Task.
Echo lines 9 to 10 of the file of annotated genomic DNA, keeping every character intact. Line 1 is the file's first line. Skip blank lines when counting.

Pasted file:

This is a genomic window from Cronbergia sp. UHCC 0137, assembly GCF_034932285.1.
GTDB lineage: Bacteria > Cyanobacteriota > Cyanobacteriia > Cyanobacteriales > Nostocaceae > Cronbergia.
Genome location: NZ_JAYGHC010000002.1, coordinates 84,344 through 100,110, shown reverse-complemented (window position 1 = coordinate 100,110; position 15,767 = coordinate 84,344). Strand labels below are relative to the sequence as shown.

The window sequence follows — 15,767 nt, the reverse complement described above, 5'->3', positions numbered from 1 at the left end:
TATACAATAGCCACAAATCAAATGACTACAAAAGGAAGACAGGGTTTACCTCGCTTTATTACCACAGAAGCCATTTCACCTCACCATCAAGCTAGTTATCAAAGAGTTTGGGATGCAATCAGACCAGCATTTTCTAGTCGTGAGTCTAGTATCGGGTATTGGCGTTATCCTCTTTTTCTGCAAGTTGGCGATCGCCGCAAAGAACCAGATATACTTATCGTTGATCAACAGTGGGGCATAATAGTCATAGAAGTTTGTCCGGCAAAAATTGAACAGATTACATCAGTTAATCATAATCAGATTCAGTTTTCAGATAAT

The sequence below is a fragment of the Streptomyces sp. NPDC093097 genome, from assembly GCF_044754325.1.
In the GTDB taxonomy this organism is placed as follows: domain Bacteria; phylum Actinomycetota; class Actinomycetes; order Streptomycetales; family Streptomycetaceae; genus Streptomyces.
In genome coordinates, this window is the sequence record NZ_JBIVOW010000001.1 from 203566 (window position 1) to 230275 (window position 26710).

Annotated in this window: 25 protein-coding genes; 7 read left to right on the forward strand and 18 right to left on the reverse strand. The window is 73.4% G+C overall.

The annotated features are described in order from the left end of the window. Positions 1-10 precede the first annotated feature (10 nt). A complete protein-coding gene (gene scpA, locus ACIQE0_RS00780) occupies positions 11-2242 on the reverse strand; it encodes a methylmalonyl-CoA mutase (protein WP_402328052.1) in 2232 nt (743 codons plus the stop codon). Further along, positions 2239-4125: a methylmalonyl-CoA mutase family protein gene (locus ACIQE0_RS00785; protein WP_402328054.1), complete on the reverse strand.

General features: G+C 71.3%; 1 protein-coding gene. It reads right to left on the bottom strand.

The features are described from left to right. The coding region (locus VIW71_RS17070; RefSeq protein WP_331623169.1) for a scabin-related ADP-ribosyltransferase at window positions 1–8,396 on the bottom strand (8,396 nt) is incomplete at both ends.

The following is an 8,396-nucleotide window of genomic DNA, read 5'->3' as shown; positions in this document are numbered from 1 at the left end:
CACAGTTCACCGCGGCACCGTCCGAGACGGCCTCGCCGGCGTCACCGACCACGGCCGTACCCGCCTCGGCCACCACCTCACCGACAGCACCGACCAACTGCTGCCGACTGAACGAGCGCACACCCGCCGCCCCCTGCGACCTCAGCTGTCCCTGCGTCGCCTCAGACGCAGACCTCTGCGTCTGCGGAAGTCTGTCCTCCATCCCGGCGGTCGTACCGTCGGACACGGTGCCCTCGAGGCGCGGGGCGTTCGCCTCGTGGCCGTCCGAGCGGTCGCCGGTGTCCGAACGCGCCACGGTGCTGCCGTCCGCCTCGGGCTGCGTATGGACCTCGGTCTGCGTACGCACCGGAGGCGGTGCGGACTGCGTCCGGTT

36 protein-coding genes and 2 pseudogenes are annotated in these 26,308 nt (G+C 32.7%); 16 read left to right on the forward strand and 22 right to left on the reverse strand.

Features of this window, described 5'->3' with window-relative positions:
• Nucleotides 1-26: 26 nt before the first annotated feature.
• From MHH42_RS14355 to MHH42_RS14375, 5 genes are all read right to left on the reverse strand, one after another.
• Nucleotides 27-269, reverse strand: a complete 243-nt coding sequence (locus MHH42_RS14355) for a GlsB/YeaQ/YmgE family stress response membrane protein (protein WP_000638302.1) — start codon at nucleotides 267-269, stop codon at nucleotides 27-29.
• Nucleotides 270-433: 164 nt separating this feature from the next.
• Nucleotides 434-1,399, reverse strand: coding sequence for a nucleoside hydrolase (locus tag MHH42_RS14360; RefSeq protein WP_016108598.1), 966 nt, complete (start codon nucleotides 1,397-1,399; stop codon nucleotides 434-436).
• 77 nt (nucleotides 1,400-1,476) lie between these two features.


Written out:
Annotated in this window: 25 protein-coding genes; 7 read left to right on the forward strand and 18 right to left on the reverse strand. The window is 73.4% G+C overall.

The annotated features are described in order from the left end of the window. Positions 1-10 precede the first annotated feature (10 nt). A complete protein-coding gene (gene scpA, locus ACIQE0_RS00780) occupies positions 11-2242 on the reverse strand; it encodes a methylmalonyl-CoA mutase (protein WP_402328052.1) in 2232 nt (743 codons plus the stop codon). Further along, positions 2239-4125: a methylmalonyl-CoA mutase family protein gene (locus ACIQE0_RS00785; protein WP_402328054.1), complete on the reverse strand.